Clouds ‘Cool Earth Less Than Once Thought’
By Paul Brown, Climate News Network
LONDON – Extra cloud cover caused by emissions of industrial pollutants is known to reduce the effects of global warming, but its impact in reducing temperatures has been over-estimated in the climate models, new research has found.
This is particularly significant for China and India, because it has been believed that these two giant countries would be partly shielded from the effects of climate change by their appalling industrial pollution. The Max Planck Institute for Chemistry in Germany believes this potential cooling effect has been exaggerated.
The Institute’s study looked at the behavior of sulphate particles in the air created by the reaction of oxygen with sulphur dioxide released from factory chimneys and other sources of pollution.
Extra cloud cover caused by emissions of industrial pollutants is known to reduce the effects of global warming, but its impact in reducing temperatures has been overestimated in the climate models.
Credit: Ave Maria Moistlik
In humid conditions the sulphates attract water droplets and form clouds. This increase in the cloud cover reflects more sunlight back into space and so cools the earth.
The Max Planck researchers went to study a cloud formed at the top of a mountain, taking samples at various times to see how the sulphates reacted progressively. What was crucial was how the sulphates were formed in the first place.
Current climate models assume that hydrogen peroxide and ozone have a large role in creating the sulphates, but the new research shows that the catalysts for the chemical reaction are more likely to be metal ions like iron, manganese, titanium or chromium.
The key factor is that all of these are heavier than hydrogen peroxide and ozone, and because of this are more likely to fall out of the cloud through the pull of gravity, thus considerably reducing the cooling effect of the original pollution.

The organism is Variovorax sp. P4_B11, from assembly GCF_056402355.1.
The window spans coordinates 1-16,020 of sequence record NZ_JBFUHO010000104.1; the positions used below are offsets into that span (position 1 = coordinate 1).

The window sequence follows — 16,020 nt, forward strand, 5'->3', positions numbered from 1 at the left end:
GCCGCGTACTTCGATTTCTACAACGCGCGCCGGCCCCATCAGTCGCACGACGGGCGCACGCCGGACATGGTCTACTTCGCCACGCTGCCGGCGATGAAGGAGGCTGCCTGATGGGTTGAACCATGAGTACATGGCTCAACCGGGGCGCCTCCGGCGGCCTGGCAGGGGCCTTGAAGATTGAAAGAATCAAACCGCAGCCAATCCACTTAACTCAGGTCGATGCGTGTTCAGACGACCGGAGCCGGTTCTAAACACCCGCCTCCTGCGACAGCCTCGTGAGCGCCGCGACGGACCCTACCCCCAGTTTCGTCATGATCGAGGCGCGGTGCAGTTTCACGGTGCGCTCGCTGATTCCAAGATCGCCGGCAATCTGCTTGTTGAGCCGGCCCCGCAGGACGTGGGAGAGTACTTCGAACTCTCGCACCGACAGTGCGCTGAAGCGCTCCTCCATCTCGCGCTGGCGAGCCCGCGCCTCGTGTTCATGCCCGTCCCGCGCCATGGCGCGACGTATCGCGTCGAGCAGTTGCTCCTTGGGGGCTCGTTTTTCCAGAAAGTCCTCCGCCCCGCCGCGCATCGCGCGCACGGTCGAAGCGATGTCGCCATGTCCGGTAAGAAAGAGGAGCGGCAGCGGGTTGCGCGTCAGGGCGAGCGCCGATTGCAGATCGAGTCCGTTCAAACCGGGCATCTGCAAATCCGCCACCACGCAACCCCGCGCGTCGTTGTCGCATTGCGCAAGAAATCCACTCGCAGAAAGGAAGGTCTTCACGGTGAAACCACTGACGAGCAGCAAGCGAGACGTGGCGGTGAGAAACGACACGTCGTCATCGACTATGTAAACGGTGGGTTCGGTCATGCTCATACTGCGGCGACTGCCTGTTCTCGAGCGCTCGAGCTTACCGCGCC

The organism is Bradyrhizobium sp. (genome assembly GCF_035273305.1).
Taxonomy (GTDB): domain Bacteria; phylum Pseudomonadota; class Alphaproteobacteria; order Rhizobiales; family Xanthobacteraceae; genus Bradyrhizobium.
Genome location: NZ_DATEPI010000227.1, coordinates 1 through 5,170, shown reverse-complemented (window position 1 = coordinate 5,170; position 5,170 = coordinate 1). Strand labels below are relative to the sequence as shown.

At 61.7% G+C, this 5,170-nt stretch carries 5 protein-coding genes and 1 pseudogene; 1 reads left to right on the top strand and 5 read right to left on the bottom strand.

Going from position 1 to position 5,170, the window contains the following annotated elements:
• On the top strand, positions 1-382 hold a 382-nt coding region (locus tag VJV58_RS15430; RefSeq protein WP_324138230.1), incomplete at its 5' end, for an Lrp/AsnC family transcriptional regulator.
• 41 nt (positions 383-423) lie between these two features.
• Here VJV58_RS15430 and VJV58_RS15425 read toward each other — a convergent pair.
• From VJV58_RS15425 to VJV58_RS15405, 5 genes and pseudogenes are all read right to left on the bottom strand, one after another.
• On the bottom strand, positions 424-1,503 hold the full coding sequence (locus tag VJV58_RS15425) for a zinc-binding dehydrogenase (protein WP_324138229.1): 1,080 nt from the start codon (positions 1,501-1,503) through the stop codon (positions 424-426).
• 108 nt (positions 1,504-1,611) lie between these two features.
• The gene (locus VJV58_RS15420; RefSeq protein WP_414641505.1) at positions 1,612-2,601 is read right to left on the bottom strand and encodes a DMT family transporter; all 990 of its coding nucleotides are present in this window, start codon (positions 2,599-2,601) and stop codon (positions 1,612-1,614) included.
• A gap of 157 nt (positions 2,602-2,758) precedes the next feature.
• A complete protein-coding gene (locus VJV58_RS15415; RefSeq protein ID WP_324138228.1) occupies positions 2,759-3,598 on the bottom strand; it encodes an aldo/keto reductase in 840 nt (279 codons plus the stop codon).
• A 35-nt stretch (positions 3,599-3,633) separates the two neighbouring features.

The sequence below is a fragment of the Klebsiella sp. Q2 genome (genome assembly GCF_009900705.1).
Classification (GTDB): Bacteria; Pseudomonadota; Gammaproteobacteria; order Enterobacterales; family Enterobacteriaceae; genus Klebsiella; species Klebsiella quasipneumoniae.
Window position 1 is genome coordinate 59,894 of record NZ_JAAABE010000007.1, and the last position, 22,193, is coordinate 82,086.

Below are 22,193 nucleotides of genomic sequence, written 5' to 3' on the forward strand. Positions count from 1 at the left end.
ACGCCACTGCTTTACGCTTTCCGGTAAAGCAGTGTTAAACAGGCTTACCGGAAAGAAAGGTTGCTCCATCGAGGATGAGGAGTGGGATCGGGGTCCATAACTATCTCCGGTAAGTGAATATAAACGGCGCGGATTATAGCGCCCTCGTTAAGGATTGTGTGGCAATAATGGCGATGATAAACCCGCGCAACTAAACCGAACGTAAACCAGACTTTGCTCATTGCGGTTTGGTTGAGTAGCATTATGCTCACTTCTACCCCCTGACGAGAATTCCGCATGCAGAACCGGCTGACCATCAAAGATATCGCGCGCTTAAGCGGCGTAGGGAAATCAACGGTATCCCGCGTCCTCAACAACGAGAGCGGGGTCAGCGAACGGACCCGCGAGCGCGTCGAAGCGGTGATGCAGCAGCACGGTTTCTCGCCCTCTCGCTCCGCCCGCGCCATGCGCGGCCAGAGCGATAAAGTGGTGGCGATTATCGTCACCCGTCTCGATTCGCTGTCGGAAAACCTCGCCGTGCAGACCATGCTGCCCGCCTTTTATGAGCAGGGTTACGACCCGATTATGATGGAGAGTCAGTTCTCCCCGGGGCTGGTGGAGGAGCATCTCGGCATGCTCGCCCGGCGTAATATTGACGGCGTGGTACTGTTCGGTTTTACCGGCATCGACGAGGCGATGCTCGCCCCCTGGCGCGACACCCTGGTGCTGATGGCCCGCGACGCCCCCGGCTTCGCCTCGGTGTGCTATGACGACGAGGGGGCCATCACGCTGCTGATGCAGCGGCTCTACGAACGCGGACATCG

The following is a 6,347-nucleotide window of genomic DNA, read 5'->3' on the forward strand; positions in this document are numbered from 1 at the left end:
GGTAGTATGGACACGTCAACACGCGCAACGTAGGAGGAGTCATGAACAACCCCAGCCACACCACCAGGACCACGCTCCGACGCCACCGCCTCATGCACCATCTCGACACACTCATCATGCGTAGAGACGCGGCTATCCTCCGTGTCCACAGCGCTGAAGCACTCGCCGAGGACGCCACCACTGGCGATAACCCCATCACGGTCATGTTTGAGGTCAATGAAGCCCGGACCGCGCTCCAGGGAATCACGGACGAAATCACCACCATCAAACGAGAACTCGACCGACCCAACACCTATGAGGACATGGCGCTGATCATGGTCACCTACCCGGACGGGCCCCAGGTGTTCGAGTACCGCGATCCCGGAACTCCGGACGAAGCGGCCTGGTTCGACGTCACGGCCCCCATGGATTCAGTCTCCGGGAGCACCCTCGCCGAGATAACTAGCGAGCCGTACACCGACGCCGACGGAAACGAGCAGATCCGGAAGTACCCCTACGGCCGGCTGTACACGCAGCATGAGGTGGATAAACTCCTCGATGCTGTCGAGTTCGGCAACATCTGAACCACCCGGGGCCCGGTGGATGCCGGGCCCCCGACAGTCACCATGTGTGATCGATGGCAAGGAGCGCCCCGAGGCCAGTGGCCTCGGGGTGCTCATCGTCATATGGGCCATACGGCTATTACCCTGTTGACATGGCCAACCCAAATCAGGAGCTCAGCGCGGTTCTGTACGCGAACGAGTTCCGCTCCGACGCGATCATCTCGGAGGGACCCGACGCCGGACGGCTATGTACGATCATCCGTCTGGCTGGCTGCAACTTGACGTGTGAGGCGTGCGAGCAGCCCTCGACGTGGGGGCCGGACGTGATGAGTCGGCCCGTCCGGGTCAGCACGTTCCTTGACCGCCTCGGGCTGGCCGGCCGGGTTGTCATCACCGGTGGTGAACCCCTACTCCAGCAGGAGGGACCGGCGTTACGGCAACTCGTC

Less time aloft
Eliza Harris and Bärbel Sinha, with a number of other scientists, captured the air samples and examined the isotopes in a mass spectrometer.
Harris, who was recently awarded the Dieter Rampacher Prize as the youngest doctoral candidate of the Max Planck Society, said: “The relative reaction rates of isotopes are like fingerprints, which tell us how the sulphate was formed from the sulphur dioxide.”
“As my colleagues and I compared the basic assumptions of climate models with my results we were very surprised, because only one of twelve models considers the role of transition metal ions in the formation of sulphate,” said Harris, who is now working at the Massachusetts Institute of Technology (MIT) in the U.S.
Because of the extra size of the sulphates and hence their greater weight, compared with the previous assumptions, she believes that climate models have over-estimated the cooling effect of the sulphate aerosols by assuming they would stay airborne longer.
So far the findings have not been factored into calculations on the regional effect of climate change. Harris says that in Europe, where pollution from industrial processes is already on the decline, the change in the calculations on warming would be relatively small.
However, in the growing industrial giants like India and China, where coal-fired power stations and other forms of industrial pollution are throwing out sulphur dioxide at an ever-greater rate, then the effect could be considerable. Further research on this is continuing.
Paul Brown is a joint editor at Climate News Network. Climate News Network is a news service led by four veteran British environmental reporters and broadcasters. It delivers news and commentary about climate change for free to media outlets worldwide.